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Wooden plane's mouth - out of angle

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Forum topic by Tomicsek posted 03-05-2018 02:53 PM 287 views 0 times favorited 3 replies Add to Favorites Watch
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Tomicsek

1 post in 111 days


03-05-2018 02:53 PM

Topic tags/keywords: plane question

Hello people,

I am repairing wooden hand plane with a chip breaker, I want it to be a smoother. At the end of this day I started to feel a bit proud of myself, cause I repaired the chip breaker, made a new handle, a new wedge (both out of black locust which is native to North America but for a few hundred years it has been really widespread here in Middle-Eastern Europe, so it’s everywhere), scrubbed the old smelly and thicky finish, straightened the sole, repaired the throat etc… So I felt I’m done when I started to think about a wooden patch at the mouth to close the opening a little bit… Then I saw it. The mouth is just out of angle… I drew lines accross the sole and measured the difference between the two corners of the blade… One of the corners is about 2 mms out of line wich is perpendicular to the wood grain…
My question is: Should I make the opening straight and perpendicuar to the body, does it worth it, or make the new mouth tightening patch ‘slanting’ as well and shouldn’t be bothered by the angle?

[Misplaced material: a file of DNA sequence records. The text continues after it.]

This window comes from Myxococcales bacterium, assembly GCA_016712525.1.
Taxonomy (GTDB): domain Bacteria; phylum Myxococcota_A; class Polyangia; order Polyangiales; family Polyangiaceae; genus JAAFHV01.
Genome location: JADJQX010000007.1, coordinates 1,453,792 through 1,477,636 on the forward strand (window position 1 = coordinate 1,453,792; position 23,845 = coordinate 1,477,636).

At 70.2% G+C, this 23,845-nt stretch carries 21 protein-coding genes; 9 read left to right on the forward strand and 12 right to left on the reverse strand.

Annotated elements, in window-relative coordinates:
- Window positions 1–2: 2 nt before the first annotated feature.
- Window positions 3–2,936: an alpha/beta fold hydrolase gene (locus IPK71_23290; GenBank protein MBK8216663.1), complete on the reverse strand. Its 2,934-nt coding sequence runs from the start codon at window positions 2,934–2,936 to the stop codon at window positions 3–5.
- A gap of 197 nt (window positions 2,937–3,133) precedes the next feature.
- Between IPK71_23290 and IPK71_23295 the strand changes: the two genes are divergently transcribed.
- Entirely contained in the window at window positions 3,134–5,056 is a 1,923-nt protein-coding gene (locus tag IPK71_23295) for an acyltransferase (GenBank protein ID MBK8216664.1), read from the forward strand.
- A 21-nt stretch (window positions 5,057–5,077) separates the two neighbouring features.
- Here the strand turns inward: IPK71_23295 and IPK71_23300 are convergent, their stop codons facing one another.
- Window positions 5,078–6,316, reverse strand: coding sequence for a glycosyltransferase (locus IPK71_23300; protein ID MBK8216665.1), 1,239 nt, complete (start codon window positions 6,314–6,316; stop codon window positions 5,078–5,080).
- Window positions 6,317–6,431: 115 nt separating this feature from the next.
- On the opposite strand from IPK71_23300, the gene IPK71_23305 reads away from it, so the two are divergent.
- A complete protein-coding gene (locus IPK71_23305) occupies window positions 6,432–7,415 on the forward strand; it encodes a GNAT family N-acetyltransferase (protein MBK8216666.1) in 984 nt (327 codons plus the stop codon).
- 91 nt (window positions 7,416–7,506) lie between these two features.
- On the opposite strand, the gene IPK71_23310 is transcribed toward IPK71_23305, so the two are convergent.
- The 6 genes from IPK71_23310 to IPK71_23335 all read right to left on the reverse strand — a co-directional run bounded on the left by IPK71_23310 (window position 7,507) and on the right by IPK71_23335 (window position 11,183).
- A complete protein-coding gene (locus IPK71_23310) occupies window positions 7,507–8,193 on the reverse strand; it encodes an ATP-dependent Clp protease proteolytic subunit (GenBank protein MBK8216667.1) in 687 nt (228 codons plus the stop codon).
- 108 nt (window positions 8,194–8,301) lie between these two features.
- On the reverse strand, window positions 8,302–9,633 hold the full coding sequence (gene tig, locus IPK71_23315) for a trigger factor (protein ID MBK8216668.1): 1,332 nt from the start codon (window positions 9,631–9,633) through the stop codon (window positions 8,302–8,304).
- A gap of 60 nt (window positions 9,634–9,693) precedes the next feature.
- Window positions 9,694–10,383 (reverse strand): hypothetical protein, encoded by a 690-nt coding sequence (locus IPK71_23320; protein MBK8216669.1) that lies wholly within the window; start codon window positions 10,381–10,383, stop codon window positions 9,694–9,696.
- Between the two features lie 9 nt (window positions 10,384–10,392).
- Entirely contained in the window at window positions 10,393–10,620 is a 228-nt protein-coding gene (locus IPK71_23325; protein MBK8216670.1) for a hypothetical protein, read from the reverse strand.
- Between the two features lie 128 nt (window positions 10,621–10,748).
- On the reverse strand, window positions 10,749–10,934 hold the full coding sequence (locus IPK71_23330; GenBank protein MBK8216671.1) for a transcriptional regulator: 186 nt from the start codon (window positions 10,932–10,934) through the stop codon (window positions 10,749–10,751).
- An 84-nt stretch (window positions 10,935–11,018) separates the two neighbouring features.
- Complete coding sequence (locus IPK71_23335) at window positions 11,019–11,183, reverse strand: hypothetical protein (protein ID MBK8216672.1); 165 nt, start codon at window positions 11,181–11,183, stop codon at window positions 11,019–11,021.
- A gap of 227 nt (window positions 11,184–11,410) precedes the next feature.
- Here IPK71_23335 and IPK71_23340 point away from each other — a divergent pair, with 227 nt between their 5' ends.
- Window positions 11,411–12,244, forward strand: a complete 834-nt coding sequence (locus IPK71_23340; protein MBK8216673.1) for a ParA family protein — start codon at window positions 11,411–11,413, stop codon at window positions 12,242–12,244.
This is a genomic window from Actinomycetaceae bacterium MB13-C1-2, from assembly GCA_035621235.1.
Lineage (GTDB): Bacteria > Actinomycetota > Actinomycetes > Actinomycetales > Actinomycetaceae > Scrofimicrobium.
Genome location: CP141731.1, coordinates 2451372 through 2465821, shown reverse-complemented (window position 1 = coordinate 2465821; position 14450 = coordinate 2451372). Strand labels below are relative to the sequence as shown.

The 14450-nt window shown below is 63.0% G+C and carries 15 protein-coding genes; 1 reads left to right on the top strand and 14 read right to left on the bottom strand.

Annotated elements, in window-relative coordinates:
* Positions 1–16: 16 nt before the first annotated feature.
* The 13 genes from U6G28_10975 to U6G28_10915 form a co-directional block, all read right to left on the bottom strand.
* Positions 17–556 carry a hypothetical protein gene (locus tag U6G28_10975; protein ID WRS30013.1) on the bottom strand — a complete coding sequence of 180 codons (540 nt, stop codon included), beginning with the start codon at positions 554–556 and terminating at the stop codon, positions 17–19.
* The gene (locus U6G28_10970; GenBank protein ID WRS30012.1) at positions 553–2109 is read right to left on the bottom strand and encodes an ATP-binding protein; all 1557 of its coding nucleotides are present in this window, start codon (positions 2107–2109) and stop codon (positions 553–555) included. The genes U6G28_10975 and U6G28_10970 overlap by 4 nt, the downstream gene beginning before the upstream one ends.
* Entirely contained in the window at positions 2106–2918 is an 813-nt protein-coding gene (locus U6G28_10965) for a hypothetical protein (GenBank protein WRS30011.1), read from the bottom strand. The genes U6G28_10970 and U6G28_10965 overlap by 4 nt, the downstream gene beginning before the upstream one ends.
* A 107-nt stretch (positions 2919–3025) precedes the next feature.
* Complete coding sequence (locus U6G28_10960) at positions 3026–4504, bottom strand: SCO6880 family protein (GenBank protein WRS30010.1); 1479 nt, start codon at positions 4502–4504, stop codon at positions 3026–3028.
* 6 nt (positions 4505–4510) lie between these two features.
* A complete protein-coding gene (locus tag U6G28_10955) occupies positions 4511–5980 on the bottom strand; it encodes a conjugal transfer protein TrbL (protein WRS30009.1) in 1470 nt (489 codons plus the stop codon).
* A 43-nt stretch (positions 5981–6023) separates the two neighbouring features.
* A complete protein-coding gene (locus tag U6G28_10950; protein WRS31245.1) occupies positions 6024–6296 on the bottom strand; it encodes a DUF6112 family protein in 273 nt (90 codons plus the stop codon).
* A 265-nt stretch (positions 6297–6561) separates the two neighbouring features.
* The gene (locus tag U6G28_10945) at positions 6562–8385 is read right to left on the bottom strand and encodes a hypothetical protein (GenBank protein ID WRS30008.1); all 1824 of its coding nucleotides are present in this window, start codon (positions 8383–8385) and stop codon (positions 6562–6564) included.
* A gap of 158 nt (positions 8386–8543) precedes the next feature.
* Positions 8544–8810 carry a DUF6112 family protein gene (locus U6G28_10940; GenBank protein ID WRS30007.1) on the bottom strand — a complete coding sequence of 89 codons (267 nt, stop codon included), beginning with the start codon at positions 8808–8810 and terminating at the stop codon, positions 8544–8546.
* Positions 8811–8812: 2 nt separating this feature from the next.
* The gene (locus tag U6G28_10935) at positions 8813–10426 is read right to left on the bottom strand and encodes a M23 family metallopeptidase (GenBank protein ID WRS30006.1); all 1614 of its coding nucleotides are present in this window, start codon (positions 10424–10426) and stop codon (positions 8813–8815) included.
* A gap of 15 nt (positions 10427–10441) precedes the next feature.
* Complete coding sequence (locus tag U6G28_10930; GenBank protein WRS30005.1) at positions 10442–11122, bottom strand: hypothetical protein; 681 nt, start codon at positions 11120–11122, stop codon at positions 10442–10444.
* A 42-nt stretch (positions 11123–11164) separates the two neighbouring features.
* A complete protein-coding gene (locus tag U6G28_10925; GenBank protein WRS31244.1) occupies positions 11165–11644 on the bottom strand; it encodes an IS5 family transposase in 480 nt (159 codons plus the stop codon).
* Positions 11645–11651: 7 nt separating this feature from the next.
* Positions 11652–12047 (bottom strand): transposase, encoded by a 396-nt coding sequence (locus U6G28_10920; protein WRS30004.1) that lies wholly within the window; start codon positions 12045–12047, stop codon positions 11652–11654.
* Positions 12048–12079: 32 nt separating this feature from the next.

Thanks for your answers!
Tom


3 replies so far

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HammerSmith

93 posts in 111 days


#1 posted 03-06-2018 04:30 AM

~make the opening straight and perpendicuar to the body..

I’m not sure if I understand your description of the problem, but it sounds like the blade support isn’t right.. might have to file one side down a little.. It’s hard to describe, but I had to do this on a block plane once. Otherwise the blade would’ve had to be ground out-of-square to make a proper cut.

Can you post a picture of it?

View Don W's profile

Don W

18754 posts in 2595 days


#2 posted 03-06-2018 12:03 PM

Does the blade follow the mouth? Are you saying the back of the mouth and the bed is out of square?

I agree pictures would help

-- http://timetestedtools.net - Collecting is an investment in the past, and the future.

View Tim's profile

Tim

3812 posts in 1989 days


#3 posted 03-06-2018 01:39 PM

A skewed plane has a bed like that, but by more than 2 mm if it was on purpose. The bed being flat and the wedge seating properly is the really important thing. Check the bed for perfect flatness and the wedge fit and you should be good.

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